Knowledge is the depth of our being and we get to knowledge through observation-- clear, honest, unbiased observation. --Lee Lozowick
Coeur d'Alene is a small town, roughly 30,000 people-- on a few occasions I get the opportunity to interact with the kids parents from JDC, this week I met a Mom- who recently was released from jail serving 100 days. Her daughter was a runaway and the police came to the mother's residence asking for her daughter-- previous to this conversation the mother did not know her 15 year old daughter was missing. This young child lives with her father through a custody arrangment, her mom has been in and out of jail for years because of drinking and drugs-- of this childs life of 15 years her mom has been incarcerated a total length of time of 6 years. Knowing that I teach yoga at JDC she asked me to relay messages to her child-- one of the boundaries I do not cross at JDC-- the kids have to trust me and if they think I'm sharing their time and words with anyone the yoga will suffer.
As I entered the facility last night, and welcomed the girls onto their mats, the daughter of this Mom, said "Hey aren't you my mom's landlord?" Of which I did not respond-- Instead, I used the theme of the class as a slow sweet teaching of habit. I began the class by asking the girls if they know what habits are-- and one girl said smoking, one said drugs, one said sex (that for another post) and one girl who has been with me for a while said--"Jen I think a habit is defensiveness." So we expanded with defensiveness-- and I asked the girls when they feel they are using defensiveness as a habit-- one girl said, "I was called in to the principles office and I knew I was going to get my assed chewed, I hadn't done anything, but I still knew I was in trouble-- it turned out that I had left my lunch on the bus-- you know what was weird, I wasn't in trouble, but instead of taking my lunch, I immediately denied that it was mine-- that's weird right Jen, like I denied it was mine because I was afraid of getting in trouble."
These kids have been taught since they were little that no matter what they are in trouble-- their parents have patterned for them that they are in trouble-- no matter what-- which I think comes from the fight or flight center they are constantly in --survival mode, therefore they cannot understand a moment when they are not defensive. Imagine living your life in constant fear of everything. Another girl said, "When I was young, we lived in some apartments where the police came all the time-- whenever they would come, my mom would shut the curtains, and tell us to hide in the cupboard-- and stay quiet. Ever since then if a knock comes to my door and even here, I instantly want to hide--- that's what you mean right?"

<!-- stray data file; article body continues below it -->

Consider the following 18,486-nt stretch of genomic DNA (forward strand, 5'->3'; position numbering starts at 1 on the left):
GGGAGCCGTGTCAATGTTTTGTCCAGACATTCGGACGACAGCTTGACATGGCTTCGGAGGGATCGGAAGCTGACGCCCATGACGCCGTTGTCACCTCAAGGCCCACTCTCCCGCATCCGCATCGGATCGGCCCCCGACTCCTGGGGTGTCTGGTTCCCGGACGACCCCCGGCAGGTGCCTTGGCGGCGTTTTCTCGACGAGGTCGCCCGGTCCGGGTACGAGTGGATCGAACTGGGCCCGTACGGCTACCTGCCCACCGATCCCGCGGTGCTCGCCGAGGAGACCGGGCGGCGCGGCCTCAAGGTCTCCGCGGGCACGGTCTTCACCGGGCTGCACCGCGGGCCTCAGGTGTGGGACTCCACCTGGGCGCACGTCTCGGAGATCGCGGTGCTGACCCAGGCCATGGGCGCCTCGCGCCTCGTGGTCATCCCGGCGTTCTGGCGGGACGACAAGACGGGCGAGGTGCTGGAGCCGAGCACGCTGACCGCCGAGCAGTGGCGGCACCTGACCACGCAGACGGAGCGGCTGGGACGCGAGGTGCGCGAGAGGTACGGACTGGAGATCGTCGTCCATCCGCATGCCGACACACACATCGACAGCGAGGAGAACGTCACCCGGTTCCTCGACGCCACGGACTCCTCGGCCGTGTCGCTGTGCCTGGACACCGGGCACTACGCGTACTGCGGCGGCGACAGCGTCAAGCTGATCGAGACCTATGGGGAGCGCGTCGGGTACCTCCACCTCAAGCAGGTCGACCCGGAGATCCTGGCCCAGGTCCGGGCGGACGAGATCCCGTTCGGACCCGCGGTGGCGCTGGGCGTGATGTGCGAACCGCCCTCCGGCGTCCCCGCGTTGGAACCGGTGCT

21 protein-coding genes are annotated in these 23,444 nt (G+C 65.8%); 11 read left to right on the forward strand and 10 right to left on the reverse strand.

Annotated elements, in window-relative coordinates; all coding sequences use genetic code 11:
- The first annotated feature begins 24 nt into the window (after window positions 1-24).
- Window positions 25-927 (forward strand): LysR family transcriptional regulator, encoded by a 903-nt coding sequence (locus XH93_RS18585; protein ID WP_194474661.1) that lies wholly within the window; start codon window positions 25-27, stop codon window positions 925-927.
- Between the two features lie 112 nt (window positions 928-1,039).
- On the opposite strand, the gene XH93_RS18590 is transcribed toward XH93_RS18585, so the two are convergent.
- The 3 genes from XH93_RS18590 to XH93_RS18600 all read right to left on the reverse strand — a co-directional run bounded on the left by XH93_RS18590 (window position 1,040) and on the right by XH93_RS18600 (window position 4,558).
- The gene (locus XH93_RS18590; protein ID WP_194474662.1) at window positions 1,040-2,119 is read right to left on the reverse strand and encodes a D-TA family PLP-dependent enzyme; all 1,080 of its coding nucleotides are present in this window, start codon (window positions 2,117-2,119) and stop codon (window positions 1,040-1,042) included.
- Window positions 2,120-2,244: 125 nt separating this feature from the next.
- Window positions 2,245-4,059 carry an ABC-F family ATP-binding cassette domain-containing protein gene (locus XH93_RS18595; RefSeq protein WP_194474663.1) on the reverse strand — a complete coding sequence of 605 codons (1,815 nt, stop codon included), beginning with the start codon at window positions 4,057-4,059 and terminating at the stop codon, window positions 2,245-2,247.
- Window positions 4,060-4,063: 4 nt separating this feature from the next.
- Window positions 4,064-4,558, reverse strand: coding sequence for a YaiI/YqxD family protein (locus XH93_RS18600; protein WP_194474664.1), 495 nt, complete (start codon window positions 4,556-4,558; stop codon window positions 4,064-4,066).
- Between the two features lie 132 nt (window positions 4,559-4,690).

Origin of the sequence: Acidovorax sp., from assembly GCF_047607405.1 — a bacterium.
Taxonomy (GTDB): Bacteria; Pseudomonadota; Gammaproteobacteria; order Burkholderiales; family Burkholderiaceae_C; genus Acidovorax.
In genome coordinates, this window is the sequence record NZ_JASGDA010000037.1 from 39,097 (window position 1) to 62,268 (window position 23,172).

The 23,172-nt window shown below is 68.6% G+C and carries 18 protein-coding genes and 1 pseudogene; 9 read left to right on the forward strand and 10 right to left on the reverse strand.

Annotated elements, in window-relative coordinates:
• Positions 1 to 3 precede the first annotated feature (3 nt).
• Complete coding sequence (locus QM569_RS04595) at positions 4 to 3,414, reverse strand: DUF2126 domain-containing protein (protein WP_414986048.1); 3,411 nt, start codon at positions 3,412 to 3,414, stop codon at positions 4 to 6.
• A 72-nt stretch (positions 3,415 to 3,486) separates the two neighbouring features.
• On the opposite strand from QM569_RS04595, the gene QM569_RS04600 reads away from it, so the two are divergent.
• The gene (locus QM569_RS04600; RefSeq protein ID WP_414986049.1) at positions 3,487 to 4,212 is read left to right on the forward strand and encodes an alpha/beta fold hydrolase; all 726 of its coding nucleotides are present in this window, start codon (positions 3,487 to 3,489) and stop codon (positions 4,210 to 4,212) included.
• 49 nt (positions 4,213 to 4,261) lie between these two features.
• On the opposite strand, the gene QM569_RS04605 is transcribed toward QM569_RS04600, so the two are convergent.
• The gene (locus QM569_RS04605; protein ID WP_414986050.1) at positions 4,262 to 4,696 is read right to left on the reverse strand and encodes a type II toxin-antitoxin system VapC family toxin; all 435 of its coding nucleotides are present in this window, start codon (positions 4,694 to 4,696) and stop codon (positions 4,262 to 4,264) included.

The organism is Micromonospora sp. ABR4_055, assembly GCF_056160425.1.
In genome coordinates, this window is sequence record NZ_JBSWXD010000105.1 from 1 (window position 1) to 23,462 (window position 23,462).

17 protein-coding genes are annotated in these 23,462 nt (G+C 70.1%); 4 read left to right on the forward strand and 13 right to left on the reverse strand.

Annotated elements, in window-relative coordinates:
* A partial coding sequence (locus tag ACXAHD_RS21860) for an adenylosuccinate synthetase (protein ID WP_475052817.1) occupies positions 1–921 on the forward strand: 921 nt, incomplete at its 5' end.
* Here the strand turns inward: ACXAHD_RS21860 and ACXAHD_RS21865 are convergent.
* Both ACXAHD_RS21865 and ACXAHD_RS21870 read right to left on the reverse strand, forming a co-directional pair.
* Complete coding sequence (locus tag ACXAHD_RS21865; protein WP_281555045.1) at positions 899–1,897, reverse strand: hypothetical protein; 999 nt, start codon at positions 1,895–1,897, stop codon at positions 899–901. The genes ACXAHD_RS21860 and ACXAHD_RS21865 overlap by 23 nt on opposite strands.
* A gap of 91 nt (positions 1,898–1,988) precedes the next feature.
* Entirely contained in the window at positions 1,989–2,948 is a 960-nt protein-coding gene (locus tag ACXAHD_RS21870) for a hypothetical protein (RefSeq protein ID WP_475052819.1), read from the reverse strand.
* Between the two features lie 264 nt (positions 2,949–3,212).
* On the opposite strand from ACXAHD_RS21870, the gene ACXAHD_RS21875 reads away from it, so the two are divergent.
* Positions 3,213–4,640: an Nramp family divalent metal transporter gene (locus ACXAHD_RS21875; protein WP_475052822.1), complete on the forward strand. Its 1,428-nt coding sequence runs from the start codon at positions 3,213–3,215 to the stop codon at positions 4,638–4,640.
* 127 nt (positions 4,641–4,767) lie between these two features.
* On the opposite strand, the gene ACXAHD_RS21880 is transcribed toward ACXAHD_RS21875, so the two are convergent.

We talked more about patterned and habits and how the girls feel about things, they really questioned why they feel certain ways. In the practice, we worked the idea of habits and tendencies in poses-- for example, in Tadasana it's easier to stand slumped over because that is a tendency than it is to stand straight which is your given architecture. And when the daughter of the mom wasn't trying, another girl turned to her and said, see that's a habit right- she's afraid to try. I thought this would turn into a bad situation, but the girl not trying stopped, and said "yeah I do that a lot-- why try, I'm going to end up the same way my mom has drunk and with someone who is not my kid"-- and then she stood there, you could actually see her thinking, and she said "but I have a choice, I could try and see what happnes." And she did- she really listened to the asana instructions and she tried every pose to it's fullest-- at the end of yoga after savasana she sat up and looked straight at me and said, thank you ---nothing more nothing less, she walked taller than she did when she came in. She observed her behavior with clear unhonest unbiased observation and she saw herself for the first time a confident, strong young woman.